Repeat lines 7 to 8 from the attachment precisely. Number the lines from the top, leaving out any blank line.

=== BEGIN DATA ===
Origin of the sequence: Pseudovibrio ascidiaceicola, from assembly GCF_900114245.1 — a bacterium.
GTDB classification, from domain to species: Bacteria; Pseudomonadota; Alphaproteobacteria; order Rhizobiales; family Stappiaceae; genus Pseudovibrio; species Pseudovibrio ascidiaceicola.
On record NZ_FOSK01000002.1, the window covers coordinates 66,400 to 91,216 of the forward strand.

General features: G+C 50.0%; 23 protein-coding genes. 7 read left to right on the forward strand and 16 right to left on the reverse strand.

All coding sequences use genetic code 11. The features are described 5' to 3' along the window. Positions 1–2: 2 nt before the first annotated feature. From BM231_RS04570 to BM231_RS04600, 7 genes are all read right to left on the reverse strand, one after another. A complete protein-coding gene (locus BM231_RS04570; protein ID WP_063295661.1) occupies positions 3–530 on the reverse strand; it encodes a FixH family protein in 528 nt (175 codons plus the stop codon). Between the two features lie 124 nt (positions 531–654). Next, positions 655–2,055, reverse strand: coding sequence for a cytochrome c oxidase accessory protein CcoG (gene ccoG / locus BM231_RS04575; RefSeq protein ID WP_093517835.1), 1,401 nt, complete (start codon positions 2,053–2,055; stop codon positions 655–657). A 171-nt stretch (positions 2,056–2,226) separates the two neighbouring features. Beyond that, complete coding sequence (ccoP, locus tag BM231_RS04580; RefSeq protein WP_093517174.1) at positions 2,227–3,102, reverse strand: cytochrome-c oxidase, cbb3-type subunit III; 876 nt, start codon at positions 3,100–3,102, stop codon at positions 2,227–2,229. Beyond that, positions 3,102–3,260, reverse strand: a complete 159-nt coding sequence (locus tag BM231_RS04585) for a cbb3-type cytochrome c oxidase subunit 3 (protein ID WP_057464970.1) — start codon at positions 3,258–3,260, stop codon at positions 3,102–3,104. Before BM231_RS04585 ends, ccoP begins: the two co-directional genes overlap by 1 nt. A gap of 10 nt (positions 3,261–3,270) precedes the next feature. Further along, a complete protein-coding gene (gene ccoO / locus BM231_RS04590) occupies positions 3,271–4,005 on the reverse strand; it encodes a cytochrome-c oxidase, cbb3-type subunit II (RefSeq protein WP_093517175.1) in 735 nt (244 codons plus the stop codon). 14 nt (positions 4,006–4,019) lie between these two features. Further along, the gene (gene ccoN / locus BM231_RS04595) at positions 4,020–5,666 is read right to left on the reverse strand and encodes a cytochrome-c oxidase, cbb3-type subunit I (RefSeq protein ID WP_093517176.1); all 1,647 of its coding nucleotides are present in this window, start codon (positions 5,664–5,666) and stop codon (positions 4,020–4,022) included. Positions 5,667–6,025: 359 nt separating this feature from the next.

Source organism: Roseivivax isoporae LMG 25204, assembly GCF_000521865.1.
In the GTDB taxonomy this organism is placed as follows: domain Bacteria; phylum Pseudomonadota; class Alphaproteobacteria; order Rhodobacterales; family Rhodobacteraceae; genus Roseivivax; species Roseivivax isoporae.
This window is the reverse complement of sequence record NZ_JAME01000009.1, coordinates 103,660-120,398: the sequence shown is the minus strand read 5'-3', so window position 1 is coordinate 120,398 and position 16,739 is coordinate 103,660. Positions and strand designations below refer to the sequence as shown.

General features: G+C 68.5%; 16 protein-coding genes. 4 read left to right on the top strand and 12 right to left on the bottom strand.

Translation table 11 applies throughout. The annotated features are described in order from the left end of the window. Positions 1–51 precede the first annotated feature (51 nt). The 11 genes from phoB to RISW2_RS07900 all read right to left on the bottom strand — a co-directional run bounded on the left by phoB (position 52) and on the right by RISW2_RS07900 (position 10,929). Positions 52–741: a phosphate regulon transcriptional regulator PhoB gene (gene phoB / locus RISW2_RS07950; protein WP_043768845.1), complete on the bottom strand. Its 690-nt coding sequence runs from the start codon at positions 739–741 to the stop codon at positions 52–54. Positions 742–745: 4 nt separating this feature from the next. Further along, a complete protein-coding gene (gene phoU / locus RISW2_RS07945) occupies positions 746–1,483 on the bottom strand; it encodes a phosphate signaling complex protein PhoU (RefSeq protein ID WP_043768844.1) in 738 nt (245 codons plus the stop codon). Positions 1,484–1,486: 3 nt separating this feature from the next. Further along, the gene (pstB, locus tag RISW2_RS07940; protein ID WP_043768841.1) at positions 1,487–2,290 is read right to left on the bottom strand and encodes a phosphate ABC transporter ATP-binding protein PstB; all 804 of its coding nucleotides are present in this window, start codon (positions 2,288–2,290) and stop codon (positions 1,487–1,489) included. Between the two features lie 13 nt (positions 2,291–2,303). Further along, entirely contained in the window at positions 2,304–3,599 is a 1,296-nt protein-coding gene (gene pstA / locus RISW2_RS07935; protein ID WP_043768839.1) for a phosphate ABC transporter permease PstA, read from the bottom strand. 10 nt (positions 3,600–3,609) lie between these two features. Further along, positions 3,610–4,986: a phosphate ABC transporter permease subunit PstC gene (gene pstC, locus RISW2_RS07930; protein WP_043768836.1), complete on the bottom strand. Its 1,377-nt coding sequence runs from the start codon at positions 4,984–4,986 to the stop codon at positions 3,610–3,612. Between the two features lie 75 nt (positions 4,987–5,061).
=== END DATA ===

In the GTDB taxonomy this organism is placed as follows: domain Bacteria; phylum Pseudomonadota; class Alphaproteobacteria; order Rhodobacterales; family Rhodobacteraceae; genus Roseivivax; species Roseivivax isoporae.
This window is the reverse complement of sequence record NZ_JAME01000009.1, coordinates 103,660-120,398: the sequence shown is the minus strand read 5'-3', so window position 1 is coordinate 120,398 and position 16,739 is coordinate 103,660. Positions and strand designations below refer to the sequence as shown.